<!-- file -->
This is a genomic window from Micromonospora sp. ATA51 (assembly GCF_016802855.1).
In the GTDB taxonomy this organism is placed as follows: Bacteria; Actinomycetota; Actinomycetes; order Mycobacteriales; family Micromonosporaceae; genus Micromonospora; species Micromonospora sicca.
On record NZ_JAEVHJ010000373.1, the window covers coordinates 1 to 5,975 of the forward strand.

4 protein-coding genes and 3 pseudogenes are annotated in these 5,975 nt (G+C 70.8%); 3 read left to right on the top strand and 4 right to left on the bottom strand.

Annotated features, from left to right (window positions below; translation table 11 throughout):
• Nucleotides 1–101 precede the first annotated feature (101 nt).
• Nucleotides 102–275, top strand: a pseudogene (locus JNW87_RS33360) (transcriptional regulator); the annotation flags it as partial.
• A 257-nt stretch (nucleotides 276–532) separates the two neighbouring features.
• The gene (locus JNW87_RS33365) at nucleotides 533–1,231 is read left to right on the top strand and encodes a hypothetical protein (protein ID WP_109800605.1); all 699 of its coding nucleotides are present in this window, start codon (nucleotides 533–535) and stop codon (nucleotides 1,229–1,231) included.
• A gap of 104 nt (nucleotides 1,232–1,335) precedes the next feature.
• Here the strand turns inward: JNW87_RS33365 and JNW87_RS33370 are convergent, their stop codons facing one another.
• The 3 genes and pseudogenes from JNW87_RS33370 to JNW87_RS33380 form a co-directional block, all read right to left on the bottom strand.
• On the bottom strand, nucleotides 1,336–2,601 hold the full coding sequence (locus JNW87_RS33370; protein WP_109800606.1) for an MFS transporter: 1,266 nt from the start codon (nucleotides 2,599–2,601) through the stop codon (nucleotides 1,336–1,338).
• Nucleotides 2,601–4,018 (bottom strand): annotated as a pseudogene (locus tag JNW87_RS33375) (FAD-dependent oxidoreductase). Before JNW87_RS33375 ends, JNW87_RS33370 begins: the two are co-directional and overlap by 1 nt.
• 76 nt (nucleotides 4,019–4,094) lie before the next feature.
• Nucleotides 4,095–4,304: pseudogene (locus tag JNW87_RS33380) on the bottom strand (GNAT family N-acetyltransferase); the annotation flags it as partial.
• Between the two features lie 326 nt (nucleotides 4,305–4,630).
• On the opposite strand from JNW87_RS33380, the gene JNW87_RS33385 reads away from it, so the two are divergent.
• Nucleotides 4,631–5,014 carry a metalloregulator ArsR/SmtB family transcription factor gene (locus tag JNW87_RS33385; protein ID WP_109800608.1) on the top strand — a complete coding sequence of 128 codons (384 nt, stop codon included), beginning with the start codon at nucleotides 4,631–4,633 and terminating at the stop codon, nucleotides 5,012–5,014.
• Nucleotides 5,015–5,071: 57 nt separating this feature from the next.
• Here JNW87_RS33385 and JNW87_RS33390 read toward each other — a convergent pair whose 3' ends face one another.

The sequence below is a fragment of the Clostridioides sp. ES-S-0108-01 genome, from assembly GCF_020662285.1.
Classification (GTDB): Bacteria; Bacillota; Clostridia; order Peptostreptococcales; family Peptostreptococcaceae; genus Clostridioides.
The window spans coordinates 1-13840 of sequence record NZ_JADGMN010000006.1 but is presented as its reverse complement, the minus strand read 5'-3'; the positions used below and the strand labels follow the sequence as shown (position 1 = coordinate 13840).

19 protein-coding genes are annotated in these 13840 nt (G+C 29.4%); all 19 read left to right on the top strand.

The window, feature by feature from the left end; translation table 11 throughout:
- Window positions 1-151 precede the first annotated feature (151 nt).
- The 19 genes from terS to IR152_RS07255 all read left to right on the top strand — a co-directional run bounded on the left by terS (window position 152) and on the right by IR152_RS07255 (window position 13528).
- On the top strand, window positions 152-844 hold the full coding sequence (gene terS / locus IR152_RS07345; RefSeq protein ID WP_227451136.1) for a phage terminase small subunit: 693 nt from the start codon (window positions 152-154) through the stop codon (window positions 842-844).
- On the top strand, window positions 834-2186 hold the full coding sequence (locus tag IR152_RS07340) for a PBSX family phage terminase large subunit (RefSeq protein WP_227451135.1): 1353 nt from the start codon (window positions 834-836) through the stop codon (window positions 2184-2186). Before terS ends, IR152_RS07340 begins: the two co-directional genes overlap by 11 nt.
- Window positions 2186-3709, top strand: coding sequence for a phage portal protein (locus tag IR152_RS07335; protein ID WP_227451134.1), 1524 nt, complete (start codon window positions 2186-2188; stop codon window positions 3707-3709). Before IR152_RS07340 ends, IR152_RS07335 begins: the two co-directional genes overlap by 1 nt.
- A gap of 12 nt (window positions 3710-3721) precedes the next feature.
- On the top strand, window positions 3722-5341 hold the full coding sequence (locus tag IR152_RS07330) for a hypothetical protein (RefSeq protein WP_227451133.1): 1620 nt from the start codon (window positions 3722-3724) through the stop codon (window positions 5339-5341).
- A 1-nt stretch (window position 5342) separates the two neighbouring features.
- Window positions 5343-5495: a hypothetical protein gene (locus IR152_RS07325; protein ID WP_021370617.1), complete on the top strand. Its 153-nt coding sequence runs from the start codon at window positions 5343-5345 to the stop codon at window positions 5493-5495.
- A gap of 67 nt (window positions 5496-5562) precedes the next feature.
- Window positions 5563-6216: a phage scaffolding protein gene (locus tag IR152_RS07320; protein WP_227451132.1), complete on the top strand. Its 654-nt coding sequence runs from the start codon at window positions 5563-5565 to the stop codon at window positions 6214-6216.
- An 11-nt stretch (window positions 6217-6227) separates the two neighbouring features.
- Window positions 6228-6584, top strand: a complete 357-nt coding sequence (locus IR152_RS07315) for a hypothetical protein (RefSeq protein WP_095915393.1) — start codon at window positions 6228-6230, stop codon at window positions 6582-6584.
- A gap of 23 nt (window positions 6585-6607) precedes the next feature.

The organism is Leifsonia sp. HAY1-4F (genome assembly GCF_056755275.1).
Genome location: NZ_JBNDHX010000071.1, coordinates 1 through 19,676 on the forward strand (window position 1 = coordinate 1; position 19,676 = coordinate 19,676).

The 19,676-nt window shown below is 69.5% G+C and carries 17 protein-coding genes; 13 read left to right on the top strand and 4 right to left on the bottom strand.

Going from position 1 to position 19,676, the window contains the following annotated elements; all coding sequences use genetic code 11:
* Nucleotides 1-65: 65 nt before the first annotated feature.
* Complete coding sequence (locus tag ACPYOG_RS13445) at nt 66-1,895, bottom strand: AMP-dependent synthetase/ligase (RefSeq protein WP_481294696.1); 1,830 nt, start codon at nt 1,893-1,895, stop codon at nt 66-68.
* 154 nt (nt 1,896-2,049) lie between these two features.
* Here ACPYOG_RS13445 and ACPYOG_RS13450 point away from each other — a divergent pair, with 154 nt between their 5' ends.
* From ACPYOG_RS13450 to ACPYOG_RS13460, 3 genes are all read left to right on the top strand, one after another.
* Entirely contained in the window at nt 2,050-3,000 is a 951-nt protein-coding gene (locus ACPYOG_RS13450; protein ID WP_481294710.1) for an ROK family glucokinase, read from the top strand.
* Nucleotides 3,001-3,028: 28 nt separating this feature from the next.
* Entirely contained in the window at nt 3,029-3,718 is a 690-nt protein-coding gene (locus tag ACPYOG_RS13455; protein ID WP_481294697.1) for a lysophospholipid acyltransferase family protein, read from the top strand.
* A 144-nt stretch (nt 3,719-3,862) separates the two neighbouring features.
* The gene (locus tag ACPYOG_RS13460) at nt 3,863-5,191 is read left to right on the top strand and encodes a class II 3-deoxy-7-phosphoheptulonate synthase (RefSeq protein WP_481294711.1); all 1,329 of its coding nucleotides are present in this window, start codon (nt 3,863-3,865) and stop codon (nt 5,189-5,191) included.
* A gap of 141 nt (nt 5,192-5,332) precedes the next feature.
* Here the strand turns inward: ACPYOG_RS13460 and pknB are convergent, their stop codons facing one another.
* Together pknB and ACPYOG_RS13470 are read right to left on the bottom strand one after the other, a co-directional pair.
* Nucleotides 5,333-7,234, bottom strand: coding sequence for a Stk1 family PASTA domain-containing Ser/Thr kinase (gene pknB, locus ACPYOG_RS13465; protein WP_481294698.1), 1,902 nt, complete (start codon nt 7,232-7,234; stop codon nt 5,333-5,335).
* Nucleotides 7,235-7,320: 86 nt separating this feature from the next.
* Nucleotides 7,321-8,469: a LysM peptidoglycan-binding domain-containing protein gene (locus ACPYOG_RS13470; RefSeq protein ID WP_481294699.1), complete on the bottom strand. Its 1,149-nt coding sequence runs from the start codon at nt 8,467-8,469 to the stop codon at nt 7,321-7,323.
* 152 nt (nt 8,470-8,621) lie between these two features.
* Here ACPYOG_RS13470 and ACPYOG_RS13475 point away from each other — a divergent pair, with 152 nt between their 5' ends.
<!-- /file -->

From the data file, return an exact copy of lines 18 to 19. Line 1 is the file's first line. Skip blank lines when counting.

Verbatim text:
• On the opposite strand from JNW87_RS33380, the gene JNW87_RS33385 reads away from it, so the two are divergent.
• Nucleotides 4,631–5,014 carry a metalloregulator ArsR/SmtB family transcription factor gene (locus tag JNW87_RS33385; protein ID WP_109800608.1) on the top strand — a complete coding sequence of 128 codons (384 nt, stop codon included), beginning with the start codon at nucleotides 4,631–4,633 and terminating at the stop codon, nucleotides 5,012–5,014.